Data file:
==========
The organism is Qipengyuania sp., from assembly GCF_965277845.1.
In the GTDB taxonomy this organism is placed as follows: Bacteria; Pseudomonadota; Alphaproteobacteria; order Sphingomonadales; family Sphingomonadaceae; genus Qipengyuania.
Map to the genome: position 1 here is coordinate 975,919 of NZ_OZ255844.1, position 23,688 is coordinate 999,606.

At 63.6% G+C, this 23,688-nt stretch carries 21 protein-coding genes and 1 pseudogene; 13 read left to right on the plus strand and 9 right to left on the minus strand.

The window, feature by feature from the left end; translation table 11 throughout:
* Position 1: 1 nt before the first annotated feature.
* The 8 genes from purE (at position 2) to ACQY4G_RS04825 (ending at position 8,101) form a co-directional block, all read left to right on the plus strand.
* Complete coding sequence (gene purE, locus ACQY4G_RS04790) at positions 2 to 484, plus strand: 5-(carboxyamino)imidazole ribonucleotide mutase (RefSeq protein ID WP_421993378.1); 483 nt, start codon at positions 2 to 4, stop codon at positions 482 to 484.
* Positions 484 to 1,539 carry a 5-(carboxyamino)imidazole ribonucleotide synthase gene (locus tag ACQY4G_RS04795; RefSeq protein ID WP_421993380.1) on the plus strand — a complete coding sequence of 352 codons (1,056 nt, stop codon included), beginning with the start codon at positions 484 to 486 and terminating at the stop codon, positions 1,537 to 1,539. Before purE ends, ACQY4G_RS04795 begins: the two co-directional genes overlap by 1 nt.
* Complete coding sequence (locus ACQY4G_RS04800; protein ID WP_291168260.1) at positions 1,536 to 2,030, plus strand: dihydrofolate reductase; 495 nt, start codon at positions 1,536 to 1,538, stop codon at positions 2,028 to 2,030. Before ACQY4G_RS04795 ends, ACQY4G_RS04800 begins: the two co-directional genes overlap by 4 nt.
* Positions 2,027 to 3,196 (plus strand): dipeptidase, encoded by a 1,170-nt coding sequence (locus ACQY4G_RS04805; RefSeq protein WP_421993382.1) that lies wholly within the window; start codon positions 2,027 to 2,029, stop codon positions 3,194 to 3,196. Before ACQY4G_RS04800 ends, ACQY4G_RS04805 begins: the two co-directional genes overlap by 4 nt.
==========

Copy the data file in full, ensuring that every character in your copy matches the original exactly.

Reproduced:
The organism is Qipengyuania sp., from assembly GCF_965277845.1.
In the GTDB taxonomy this organism is placed as follows: Bacteria; Pseudomonadota; Alphaproteobacteria; order Sphingomonadales; family Sphingomonadaceae; genus Qipengyuania.
Map to the genome: position 1 here is coordinate 975,919 of NZ_OZ255844.1, position 23,688 is coordinate 999,606.

At 63.6% G+C, this 23,688-nt stretch carries 21 protein-coding genes and 1 pseudogene; 13 read left to right on the plus strand and 9 right to left on the minus strand.

The window, feature by feature from the left end; translation table 11 throughout:
* Position 1: 1 nt before the first annotated feature.
* The 8 genes from purE (at position 2) to ACQY4G_RS04825 (ending at position 8,101) form a co-directional block, all read left to right on the plus strand.
* Complete coding sequence (gene purE, locus ACQY4G_RS04790) at positions 2 to 484, plus strand: 5-(carboxyamino)imidazole ribonucleotide mutase (RefSeq protein ID WP_421993378.1); 483 nt, start codon at positions 2 to 4, stop codon at positions 482 to 484.
* Positions 484 to 1,539 carry a 5-(carboxyamino)imidazole ribonucleotide synthase gene (locus tag ACQY4G_RS04795; RefSeq protein ID WP_421993380.1) on the plus strand — a complete coding sequence of 352 codons (1,056 nt, stop codon included), beginning with the start codon at positions 484 to 486 and terminating at the stop codon, positions 1,537 to 1,539. Before purE ends, ACQY4G_RS04795 begins: the two co-directional genes overlap by 1 nt.
* Complete coding sequence (locus ACQY4G_RS04800; protein ID WP_291168260.1) at positions 1,536 to 2,030, plus strand: dihydrofolate reductase; 495 nt, start codon at positions 1,536 to 1,538, stop codon at positions 2,028 to 2,030. Before ACQY4G_RS04795 ends, ACQY4G_RS04800 begins: the two co-directional genes overlap by 4 nt.
* Positions 2,027 to 3,196 (plus strand): dipeptidase, encoded by a 1,170-nt coding sequence (locus ACQY4G_RS04805; RefSeq protein WP_421993382.1) that lies wholly within the window; start codon positions 2,027 to 2,029, stop codon positions 3,194 to 3,196. Before ACQY4G_RS04800 ends, ACQY4G_RS04805 begins: the two co-directional genes overlap by 4 nt.